It all started with baguette dispensers. In 2011, an enterprising baker installed France’s first bread vending machines. The baguettes are put into the machine half-baked, and then crisped and steamed to French standards — all for just one euro, any time of the day or night. Now there are hundreds of baguette dispensers all over France, and a Parisian butcher has unveiled the city’s first meat machine.
The Rue de Charonne area in eastern Paris has more than a few butcher shops, but traditionally they all close on Sundays. Rather than leave customers hanging, meatless, in potential emergencies, a pair of butchers (Florence and Michel Pouzol, of L’ami Txulette, which specializes in Basque food) installed a machine that dispenses frozen, vacuum-sealed sausages and steak. The machine also carries beef carpaccio, ham from the Basque country, chicken, and eggs, and the prices average around 10 to 20 euros per item, payable by cash or credit card.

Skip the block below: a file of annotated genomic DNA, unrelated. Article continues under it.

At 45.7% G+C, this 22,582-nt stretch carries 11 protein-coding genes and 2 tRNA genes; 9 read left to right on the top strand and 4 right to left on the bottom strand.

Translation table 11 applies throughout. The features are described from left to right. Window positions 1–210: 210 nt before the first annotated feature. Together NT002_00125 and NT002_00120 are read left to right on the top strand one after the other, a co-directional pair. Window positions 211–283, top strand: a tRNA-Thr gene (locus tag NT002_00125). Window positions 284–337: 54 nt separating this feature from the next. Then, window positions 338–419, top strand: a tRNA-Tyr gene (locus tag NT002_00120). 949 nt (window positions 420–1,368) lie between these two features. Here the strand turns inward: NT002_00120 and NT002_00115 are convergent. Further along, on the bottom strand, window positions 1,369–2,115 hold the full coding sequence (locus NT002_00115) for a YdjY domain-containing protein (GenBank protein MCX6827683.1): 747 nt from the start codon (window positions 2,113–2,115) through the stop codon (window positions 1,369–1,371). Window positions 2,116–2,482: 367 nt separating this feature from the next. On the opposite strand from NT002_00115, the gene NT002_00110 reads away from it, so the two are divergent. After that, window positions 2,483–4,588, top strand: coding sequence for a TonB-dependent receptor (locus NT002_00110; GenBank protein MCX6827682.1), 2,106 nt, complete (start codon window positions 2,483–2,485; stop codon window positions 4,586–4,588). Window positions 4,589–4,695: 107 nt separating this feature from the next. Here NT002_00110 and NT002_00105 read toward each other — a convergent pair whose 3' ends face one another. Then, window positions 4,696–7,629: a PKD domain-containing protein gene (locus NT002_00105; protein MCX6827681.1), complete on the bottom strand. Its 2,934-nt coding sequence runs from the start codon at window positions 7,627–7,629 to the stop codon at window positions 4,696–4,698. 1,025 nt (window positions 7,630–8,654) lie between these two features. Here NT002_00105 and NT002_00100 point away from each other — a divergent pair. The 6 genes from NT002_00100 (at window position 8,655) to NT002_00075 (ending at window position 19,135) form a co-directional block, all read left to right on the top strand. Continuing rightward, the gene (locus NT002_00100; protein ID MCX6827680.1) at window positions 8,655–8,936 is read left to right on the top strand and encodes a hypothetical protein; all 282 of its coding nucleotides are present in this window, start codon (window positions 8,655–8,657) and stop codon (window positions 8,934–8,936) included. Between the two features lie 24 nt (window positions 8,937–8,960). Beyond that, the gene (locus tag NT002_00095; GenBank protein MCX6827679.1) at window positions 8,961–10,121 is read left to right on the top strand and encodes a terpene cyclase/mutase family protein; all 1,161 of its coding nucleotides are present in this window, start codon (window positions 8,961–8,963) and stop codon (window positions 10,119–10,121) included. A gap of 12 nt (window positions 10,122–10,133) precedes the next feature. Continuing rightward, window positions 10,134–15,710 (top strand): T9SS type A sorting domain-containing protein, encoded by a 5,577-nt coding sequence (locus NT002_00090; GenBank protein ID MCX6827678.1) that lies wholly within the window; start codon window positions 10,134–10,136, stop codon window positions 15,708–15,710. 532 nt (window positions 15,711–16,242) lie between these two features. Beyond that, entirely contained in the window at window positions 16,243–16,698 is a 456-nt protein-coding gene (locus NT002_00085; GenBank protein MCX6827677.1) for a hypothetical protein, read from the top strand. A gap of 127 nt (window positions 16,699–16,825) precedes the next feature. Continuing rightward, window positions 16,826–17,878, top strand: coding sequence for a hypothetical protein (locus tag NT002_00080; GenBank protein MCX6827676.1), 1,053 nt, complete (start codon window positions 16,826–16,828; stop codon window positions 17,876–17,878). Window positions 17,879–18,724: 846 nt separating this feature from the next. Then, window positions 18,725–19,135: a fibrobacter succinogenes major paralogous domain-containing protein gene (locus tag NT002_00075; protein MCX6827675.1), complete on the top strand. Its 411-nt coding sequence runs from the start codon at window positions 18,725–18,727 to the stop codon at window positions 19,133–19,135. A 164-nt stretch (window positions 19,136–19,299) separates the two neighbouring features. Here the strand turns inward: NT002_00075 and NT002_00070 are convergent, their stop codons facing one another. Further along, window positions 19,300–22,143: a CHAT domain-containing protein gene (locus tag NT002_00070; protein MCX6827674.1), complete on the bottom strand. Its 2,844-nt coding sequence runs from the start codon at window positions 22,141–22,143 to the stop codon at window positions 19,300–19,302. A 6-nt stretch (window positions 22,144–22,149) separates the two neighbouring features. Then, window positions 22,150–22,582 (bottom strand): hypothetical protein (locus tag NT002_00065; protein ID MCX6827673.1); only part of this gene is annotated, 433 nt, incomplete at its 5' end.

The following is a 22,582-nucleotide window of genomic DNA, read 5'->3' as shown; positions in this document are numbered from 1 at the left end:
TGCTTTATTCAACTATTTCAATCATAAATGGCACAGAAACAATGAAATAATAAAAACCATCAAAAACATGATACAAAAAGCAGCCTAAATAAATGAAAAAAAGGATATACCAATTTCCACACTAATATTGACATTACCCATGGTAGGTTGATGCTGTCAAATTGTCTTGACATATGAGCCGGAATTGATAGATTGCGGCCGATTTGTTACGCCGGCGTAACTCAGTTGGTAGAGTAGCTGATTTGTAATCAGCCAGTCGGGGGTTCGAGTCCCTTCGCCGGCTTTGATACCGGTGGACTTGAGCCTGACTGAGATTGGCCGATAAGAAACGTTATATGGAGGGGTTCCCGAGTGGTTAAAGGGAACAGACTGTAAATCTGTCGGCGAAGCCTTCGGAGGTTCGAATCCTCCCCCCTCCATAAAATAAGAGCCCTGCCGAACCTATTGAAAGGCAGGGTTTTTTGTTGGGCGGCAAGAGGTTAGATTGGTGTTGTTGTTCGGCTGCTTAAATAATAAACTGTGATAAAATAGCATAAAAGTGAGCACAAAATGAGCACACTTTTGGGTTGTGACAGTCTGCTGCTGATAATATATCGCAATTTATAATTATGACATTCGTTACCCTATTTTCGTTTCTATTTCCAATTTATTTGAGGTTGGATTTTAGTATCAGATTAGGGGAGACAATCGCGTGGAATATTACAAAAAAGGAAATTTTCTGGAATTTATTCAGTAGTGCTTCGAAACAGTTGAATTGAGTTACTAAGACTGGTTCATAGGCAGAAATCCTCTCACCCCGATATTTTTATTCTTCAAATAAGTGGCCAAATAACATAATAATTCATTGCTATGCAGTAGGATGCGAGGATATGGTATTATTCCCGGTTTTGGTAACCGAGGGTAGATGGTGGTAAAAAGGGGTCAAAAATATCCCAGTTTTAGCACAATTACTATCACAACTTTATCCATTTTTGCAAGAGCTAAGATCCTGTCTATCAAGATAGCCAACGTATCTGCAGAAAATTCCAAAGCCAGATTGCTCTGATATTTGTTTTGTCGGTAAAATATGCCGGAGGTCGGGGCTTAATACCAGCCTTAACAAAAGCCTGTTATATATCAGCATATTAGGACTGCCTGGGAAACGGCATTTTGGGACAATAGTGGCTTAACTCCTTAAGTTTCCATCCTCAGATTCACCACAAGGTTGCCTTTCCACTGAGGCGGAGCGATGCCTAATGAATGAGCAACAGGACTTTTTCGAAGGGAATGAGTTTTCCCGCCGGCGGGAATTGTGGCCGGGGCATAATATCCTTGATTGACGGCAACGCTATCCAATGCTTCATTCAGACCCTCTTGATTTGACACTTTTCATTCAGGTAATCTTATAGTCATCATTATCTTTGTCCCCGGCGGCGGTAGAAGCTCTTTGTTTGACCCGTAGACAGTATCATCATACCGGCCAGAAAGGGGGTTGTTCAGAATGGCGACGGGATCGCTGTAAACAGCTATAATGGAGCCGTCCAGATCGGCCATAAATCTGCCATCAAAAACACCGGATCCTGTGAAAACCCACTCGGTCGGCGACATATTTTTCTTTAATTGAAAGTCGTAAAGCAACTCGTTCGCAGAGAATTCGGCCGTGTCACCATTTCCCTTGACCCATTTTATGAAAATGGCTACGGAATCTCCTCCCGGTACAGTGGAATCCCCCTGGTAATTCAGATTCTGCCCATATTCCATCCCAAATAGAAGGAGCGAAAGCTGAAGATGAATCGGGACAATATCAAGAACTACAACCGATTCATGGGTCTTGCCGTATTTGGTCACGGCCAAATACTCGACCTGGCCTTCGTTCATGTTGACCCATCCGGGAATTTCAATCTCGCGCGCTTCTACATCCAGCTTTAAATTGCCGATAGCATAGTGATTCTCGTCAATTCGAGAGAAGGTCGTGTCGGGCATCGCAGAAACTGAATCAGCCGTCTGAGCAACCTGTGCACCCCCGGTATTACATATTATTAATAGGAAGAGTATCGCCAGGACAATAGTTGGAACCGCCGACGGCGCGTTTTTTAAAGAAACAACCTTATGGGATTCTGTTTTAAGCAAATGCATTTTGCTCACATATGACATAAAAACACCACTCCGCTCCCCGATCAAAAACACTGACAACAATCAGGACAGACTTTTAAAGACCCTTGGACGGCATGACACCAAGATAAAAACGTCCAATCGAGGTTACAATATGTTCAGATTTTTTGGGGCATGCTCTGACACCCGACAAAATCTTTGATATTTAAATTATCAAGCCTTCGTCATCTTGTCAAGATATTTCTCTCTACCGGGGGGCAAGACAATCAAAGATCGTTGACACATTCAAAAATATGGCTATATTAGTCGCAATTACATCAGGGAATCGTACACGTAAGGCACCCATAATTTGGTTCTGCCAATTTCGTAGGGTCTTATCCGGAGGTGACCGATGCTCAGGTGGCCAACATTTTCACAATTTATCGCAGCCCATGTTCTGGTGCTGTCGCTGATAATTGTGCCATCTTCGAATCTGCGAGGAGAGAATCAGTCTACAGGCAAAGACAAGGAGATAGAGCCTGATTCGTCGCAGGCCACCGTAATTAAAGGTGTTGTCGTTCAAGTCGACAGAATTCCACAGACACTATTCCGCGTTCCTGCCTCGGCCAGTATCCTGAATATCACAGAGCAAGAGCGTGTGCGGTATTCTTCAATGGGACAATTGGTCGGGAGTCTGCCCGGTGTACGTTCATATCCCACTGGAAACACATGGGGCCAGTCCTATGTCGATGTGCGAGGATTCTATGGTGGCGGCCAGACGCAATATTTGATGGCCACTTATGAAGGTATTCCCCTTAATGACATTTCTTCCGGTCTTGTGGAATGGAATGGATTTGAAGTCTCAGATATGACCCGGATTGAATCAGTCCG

The sausage and steak dispenser is not without precedent (it’s the fifth in the country) and in fact is part of a growing trend to make fresh food available through the week and around the clock, although it’s the first one in Paris. France’s first meat machine was installed outside a bar in the French town of Garat about three years ago, and an andouillette dispenser has enjoyed success in the tourist town of Mennetou-sur-Cher.
The L’ami Txulette butchers have high hopes for their sausage and steak vending machine, saying this fills a definite need for their customers.
“We’re closed two days: Sundays and Mondays,” Florence Pouzol told Associated Press:
So this is to cater for customers over the weekend….
The idea was also to serve people after the shop’s closing hours. We close at 8 p.m. but some people leave work very late and find the shop closed when they walk past it.
The French machines followed on the heels of “hundreds” of meat vending machine in Germany, and at least one in the United States. The “Smart Butcher” went live in a Lil Mart in Odenville, Alabama, in 2011.